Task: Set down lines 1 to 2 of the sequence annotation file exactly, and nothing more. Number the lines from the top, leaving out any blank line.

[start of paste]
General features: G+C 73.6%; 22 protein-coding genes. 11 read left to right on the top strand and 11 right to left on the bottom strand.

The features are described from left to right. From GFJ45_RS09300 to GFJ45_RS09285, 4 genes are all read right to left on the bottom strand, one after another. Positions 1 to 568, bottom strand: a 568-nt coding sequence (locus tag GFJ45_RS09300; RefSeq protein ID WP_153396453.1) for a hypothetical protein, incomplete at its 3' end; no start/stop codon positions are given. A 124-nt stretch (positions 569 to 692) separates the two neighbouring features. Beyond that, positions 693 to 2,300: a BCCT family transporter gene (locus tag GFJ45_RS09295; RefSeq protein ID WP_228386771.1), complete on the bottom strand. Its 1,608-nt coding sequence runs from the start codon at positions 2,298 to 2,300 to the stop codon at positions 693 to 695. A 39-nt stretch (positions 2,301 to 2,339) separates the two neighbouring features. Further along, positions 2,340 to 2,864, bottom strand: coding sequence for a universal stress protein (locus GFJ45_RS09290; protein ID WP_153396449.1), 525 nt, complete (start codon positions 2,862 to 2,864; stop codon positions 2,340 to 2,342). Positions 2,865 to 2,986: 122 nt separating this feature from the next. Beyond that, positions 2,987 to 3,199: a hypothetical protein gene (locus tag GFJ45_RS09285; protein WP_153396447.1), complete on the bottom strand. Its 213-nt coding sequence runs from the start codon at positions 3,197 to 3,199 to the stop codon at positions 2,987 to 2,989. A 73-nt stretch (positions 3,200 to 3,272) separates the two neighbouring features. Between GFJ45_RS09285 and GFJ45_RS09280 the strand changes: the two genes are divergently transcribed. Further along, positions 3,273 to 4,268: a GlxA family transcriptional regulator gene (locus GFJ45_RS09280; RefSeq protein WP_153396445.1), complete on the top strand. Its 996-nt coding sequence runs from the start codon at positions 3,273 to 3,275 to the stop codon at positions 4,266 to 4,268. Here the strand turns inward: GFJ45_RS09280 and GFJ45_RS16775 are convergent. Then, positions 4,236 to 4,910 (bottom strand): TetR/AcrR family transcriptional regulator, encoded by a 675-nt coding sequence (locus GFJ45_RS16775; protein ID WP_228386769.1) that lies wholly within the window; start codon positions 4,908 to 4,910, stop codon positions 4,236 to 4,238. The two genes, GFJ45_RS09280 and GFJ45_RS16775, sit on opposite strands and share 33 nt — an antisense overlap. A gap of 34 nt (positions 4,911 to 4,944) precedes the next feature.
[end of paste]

General features: G+C 73.6%; 22 protein-coding genes. 11 read left to right on the top strand and 11 right to left on the bottom strand.

The features are described from left to right. From GFJ45_RS09300 to GFJ45_RS09285, 4 genes are all read right to left on the bottom strand, one after another. Positions 1 to 568, bottom strand: a 568-nt coding sequence (locus tag GFJ45_RS09300; RefSeq protein ID WP_153396453.1) for a hypothetical protein, incomplete at its 3' end; no start/stop codon positions are given. A 124-nt stretch (positions 569 to 692) separates the two neighbouring features. Beyond that, positions 693 to 2,300: a BCCT family transporter gene (locus tag GFJ45_RS09295; RefSeq protein ID WP_228386771.1), complete on the bottom strand. Its 1,608-nt coding sequence runs from the start codon at positions 2,298 to 2,300 to the stop codon at positions 693 to 695. A 39-nt stretch (positions 2,301 to 2,339) separates the two neighbouring features. Further along, positions 2,340 to 2,864, bottom strand: coding sequence for a universal stress protein (locus GFJ45_RS09290; protein ID WP_153396449.1), 525 nt, complete (start codon positions 2,862 to 2,864; stop codon positions 2,340 to 2,342). Positions 2,865 to 2,986: 122 nt separating this feature from the next. Beyond that, positions 2,987 to 3,199: a hypothetical protein gene (locus tag GFJ45_RS09285; protein WP_153396447.1), complete on the bottom strand. Its 213-nt coding sequence runs from the start codon at positions 3,197 to 3,199 to the stop codon at positions 2,987 to 2,989. A 73-nt stretch (positions 3,200 to 3,272) separates the two neighbouring features. Between GFJ45_RS09285 and GFJ45_RS09280 the strand changes: the two genes are divergently transcribed. Further along, positions 3,273 to 4,268: a GlxA family transcriptional regulator gene (locus GFJ45_RS09280; RefSeq protein WP_153396445.1), complete on the top strand. Its 996-nt coding sequence runs from the start codon at positions 3,273 to 3,275 to the stop codon at positions 4,266 to 4,268. Here the strand turns inward: GFJ45_RS09280 and GFJ45_RS16775 are convergent. Then, positions 4,236 to 4,910 (bottom strand): TetR/AcrR family transcriptional regulator, encoded by a 675-nt coding sequence (locus GFJ45_RS16775; protein ID WP_228386769.1) that lies wholly within the window; start codon positions 4,908 to 4,910, stop codon positions 4,236 to 4,238. The two genes, GFJ45_RS09280 and GFJ45_RS16775, sit on opposite strands and share 33 nt — an antisense overlap. A gap of 34 nt (positions 4,911 to 4,944) precedes the next feature.